The Biden-Harris “Agency Transition Team” consists of five women and three men and includes two former NASA chief scientists and a former astronaut among its diverse members. It should also be noted that all the members of the team are serving on a volunteer basis.
The President-elect and the vice-president-elect don’t come into office blindfolded. The process during which the president-elect of the United States prepares to take over the administration of the federal government of the United States from the incumbent president is guided by the Presidential Transition Act of 1963.
Under the Presidential Transition Act, Biden, and Harris, according to federal law, are supposed to receive classified national security briefings once their nomination is formalized by their party. They are also entitled to presidential transition services and facilities provided by the General Services Administration (GSA), including office space, equipment, and the payment of certain related expenses.
The Presidential Transition Act requires presidential transitions to disclose the “most recent employment” and “sources of funding” for all agency review team members. The Transition Team has three types of agency review team members:
1. Volunteers: These Individuals volunteering for the Transition in their personal capacity. For these team members, their current or most recent employer is listed (for informational purposes only), and their source of funding is listed as “Volunteer.”
2. Full-Time Transition Employees: Individuals who are full-time paid Transition employees, funded by the Transition entity itself (PT Fund, Inc.). Their most recent employer prior to joining the Transition is listed (for informational purposes only), and their source of funding is listed as “Transition — PT Fund, Inc.”
3. Detailees: Individuals on detail who will be funded through an appropriation administered by the General Services Administration. For these team members, their current employer is listed, and their source of funding is listed as “Transition — Appropriation.”
NASA review team members
Ellen Stofan (team leader): Stofan is a planetary geologist who currently directs the Smithsonian Institution’s National Air and Space Museum, the first woman ever to do so. She served as NASA Chief Scientist from August 2013 to December 2016.
Waleed Abdalati: Abdalati heads the Cooperative Institute for Research in Environmental Sciences, a joint effort of the U.S. National Oceanic and Atmospheric Administration (NOAA) and the University of Colorado, Boulder. He was NASA Chief Scientist from January 2011 to December 2012.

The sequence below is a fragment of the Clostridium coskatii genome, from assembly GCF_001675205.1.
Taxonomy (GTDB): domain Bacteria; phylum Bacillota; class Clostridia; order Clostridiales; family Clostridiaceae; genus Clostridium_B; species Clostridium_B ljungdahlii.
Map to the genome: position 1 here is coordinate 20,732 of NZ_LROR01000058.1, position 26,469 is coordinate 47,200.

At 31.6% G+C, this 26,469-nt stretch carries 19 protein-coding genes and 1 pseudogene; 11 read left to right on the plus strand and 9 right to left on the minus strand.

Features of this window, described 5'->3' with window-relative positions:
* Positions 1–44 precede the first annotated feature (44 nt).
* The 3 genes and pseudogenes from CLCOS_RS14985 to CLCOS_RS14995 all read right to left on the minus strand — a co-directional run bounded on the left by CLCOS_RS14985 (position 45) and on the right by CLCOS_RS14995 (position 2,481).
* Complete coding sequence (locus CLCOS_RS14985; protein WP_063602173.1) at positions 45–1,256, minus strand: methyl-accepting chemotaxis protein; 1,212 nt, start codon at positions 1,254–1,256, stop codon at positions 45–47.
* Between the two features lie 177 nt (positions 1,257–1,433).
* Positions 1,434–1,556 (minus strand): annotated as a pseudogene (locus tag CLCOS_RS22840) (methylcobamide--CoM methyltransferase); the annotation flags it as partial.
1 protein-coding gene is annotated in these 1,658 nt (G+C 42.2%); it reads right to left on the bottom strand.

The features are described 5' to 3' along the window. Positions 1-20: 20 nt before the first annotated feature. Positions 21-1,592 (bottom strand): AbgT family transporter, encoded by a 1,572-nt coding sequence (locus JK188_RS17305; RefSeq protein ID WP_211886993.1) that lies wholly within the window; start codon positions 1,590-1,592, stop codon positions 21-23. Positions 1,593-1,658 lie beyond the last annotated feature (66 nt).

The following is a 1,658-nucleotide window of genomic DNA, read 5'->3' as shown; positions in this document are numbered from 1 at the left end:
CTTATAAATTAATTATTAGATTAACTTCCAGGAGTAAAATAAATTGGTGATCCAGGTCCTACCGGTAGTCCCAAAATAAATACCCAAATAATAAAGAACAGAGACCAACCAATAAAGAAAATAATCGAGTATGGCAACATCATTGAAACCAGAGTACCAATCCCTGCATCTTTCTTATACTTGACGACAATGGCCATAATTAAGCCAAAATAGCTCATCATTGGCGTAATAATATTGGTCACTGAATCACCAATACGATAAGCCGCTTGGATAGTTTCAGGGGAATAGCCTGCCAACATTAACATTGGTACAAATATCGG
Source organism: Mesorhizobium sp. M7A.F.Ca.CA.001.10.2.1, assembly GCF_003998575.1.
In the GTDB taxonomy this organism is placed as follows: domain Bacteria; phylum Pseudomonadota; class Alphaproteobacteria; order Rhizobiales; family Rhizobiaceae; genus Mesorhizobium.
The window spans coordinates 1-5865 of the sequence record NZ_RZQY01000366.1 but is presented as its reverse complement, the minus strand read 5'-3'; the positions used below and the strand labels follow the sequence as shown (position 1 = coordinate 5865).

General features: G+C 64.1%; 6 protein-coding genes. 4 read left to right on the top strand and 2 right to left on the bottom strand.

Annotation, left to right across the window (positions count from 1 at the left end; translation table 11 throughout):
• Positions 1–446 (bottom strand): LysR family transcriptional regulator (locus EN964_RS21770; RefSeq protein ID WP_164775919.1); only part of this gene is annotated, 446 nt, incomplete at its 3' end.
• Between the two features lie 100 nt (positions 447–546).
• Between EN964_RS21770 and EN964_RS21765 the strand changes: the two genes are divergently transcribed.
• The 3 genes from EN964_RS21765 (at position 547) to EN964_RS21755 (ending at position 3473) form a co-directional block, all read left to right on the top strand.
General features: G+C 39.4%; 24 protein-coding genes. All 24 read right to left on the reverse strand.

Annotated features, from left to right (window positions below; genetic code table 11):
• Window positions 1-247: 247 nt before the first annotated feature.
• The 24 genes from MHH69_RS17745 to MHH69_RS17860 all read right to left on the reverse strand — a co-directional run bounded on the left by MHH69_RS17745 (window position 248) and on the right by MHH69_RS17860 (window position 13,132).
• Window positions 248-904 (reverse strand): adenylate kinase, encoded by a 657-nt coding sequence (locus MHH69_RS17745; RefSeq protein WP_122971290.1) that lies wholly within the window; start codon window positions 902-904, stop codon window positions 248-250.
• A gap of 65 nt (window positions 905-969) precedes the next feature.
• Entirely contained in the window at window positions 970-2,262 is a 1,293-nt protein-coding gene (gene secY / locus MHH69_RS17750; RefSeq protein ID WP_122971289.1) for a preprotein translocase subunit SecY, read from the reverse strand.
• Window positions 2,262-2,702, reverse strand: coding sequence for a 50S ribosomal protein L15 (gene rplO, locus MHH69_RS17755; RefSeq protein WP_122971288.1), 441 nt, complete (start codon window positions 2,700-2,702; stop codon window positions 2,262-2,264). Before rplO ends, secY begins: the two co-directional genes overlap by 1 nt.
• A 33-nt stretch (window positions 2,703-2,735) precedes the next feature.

Jedidah Isler: Isler is an assistant professor of astrophysics at Dartmouth College who in 2014 became the first African-American woman ever to earn a Ph.D. in astrophysics from Yale University. Isler is”very interested in and active about creating more equitable STEM [science, technology, engineering, and math] spaces for scholars of color broadly, and particularly, for women of color,” according to her Dartmouth faculty page.
Bavya Lal: Lal is a scientist at the IDA Science and Technology Policy Institute, a federally funded organization that supports the White House Office of Science and Technology Policy (OSTP) and other agencies.
Pam Melroy: Melroy is a retired U.S. Air Force officer and a former NASA astronaut who flew on three space shuttle missions. She was a pilot on the STS-92 and STS-112 flights in 2000 and 2002, respectively, and commanded the STS-120 mission in 2007. After leaving NASA in 2009, Melroy worked at the Federal Aviation Administration and then the Defense Advanced Research Projects Agency (DARPA), where she served as deputy director of the Tactical Technology Office. She left DARPA in 2017.
Dave Noble: Noble is the executive director of the American Civil Liberties Union (ACLU) of Michigan. He previously spent eight years in the Obama administration, serving as deputy director and acting director of the Presidential Personnel Office. He also worked as White House liaison and deputy chief of staff at NASA during this stretch.
Shannon Valley: Valley is a postdoctoral fellow in the Georgia Institute of Technology’s School of Earth and Atmospheric Sciences, where she studies our planet’s climate history. During the first five years of President Barack Obama’s administration (before she entered grad school), Valley worked at the White House and at NASA headquarters as a liaison between Congress and the space agency’s science programs.
David Weaver: Weaver is the director of communications for the Air Line Pilots Association. He served as associate administrator for NASA’s Office of Communications from 2010 to 2016, so he covers NASA’s altitude range well. (Reminder: The first “A” in NASA stands for “Aeronautics.”) Just before joining NASA.
The team will have its work cut out it for it, especially given current NASA Administrator Jim Bridenstine’s recent announcement that he will leave NASA once Biden replaces Trump. But it looks like Biden has put together a great transition team.